Boston health officials this week confirmed a resident has the measles, marking the city’s first case since 2013.
The Boston Public Health Commission (BPHC) on Wednesday announced the confirmed case, noting the patient was officially diagnosed with the virus on Oct. 6. It's not clear how the person was infected.
“During the infectious period, the individual went to locations where other people may have been exposed,” officials said in a press release, noting anyone who does not know their measles vaccination status should receive the Measles, Mumps, and Rubella (MMR) vaccine if they haven’t already.
“Those who have had measles in the past or have received two doses of [a] measles-containing vaccine are unlikely to become ill even if exposed,” they added.
Locations where the patient may have exposed others to the virus include: Render Coffee in the South End on Oct. 4; Cafe Madeleine in the South End on Oct. 4; Gyroscope in the Fenway on Oct. 4; CouCou in the South End on Oct. 5; and Sir Speedy in the Back Bay on Oct. 5.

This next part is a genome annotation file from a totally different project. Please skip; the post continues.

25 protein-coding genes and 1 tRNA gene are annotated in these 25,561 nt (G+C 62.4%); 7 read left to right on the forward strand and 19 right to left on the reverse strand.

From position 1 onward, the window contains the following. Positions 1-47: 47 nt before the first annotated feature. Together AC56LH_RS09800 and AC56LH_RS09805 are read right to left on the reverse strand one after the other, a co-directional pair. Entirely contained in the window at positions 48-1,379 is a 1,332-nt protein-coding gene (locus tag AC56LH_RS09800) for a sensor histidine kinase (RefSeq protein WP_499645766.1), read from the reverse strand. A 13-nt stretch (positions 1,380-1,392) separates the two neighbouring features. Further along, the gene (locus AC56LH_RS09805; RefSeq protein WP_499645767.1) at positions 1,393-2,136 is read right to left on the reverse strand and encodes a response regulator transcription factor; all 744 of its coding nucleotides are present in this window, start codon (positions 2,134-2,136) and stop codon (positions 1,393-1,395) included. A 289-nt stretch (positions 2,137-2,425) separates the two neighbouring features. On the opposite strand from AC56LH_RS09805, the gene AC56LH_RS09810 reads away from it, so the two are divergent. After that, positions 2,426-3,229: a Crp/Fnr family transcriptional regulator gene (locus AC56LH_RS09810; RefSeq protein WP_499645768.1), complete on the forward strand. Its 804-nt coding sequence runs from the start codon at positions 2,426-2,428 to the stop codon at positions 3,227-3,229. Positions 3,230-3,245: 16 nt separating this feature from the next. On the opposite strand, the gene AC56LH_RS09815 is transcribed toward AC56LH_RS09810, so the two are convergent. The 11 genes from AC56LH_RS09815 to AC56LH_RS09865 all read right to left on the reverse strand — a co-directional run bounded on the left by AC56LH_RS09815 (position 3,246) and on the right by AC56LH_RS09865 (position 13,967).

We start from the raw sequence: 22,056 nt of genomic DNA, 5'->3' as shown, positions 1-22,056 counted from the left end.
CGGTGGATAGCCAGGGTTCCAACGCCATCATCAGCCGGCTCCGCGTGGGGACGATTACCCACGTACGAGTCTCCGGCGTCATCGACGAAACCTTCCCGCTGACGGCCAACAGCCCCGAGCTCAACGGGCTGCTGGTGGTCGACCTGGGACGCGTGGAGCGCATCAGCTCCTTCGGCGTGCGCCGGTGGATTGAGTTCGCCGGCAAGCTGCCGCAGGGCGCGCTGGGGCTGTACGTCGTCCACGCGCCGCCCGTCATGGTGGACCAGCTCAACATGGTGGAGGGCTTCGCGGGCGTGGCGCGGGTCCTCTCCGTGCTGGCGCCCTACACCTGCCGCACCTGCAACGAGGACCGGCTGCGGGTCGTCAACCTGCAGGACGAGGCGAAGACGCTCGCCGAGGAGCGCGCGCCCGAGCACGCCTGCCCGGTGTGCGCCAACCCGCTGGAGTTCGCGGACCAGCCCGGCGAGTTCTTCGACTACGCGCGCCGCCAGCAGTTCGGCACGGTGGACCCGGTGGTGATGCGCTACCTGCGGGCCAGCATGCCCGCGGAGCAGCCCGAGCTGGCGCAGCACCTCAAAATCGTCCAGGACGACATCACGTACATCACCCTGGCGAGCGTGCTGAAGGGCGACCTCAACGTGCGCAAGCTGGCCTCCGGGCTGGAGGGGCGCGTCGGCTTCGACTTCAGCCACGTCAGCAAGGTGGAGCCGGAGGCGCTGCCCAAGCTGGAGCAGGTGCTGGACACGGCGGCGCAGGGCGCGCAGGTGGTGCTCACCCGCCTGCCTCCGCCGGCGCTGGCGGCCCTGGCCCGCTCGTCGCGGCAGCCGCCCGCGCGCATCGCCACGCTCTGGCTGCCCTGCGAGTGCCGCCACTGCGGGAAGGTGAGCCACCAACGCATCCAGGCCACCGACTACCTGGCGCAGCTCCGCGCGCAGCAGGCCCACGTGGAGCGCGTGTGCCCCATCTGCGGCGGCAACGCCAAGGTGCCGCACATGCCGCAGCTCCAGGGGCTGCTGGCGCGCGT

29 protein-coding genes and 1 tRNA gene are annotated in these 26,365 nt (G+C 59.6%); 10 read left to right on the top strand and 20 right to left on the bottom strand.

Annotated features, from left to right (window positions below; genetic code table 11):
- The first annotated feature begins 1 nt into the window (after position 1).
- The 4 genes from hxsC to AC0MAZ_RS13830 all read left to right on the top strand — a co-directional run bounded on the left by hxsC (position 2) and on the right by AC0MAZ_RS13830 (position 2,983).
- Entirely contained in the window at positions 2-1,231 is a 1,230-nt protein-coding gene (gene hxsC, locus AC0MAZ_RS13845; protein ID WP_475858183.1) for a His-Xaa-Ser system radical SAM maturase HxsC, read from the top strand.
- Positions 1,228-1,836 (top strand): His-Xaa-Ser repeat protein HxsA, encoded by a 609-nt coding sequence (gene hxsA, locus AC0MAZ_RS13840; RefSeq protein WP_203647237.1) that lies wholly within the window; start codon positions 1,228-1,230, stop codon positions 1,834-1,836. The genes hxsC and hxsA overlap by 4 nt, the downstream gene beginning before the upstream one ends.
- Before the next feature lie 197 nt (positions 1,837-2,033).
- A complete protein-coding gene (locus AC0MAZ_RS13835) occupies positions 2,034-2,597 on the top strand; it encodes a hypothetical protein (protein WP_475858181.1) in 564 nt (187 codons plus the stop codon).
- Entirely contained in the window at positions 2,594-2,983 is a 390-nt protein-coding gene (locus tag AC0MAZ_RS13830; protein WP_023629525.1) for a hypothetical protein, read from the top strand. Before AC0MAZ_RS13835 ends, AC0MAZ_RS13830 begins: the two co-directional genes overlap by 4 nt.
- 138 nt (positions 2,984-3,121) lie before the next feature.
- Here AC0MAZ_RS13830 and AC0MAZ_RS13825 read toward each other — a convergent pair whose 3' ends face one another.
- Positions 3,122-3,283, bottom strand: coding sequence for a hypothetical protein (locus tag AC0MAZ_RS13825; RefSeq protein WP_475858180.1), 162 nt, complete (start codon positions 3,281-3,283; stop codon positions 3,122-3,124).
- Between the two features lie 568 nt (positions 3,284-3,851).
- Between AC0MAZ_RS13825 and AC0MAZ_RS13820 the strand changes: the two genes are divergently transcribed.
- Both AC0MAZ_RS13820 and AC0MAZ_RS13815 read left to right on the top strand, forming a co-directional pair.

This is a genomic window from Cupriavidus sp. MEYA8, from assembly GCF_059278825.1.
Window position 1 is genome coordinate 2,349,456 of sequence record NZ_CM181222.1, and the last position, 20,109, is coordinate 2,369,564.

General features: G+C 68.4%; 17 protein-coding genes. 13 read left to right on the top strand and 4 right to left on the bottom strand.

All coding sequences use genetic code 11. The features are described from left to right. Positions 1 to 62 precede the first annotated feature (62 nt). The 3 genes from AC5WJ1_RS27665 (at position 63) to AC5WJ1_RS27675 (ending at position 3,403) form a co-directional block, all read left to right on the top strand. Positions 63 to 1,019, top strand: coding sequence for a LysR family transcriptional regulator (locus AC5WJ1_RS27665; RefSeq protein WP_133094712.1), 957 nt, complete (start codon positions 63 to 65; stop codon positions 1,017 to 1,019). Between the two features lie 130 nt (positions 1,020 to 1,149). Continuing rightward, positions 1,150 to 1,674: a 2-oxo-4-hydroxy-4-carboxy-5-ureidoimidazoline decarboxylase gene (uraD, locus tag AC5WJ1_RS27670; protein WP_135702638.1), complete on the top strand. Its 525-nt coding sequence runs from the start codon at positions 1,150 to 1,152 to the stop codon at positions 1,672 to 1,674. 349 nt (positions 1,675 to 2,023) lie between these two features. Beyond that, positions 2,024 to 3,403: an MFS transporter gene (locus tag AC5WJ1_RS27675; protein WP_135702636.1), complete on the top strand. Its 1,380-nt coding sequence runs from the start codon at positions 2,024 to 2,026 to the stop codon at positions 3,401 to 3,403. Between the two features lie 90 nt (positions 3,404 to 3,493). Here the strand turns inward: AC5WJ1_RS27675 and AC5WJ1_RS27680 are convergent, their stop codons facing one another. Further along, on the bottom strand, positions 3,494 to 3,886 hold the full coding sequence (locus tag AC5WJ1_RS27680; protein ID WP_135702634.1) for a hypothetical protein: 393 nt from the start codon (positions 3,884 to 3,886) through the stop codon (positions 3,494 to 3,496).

People who visited these locations at those times could potentially become ill 21 days after exposure.
“Infected people can spread measles to others from four days before through four days after the rash appears."
Measles is a highly contagious virus that spreads through the air after an infected person coughs or sneezes. Others can contract measles when they breathe the contaminated air or touch a contaminated surface, and then touch their eyes, nose or mouth.
“Infected people can spread measles to others from four days before through four days after the rash appears,” the CDC says.
The MMR vaccine can protect both individuals and other people from contracting the virus.
Young children are typically most at risk of contracting measles. The CDC recommends children get two doses of the MMR vaccination, but the first dose is typically given to children when they are between 12 and 15 months old, with the second occurring between ages 4 and 6.
The Associated Press contributed to this report.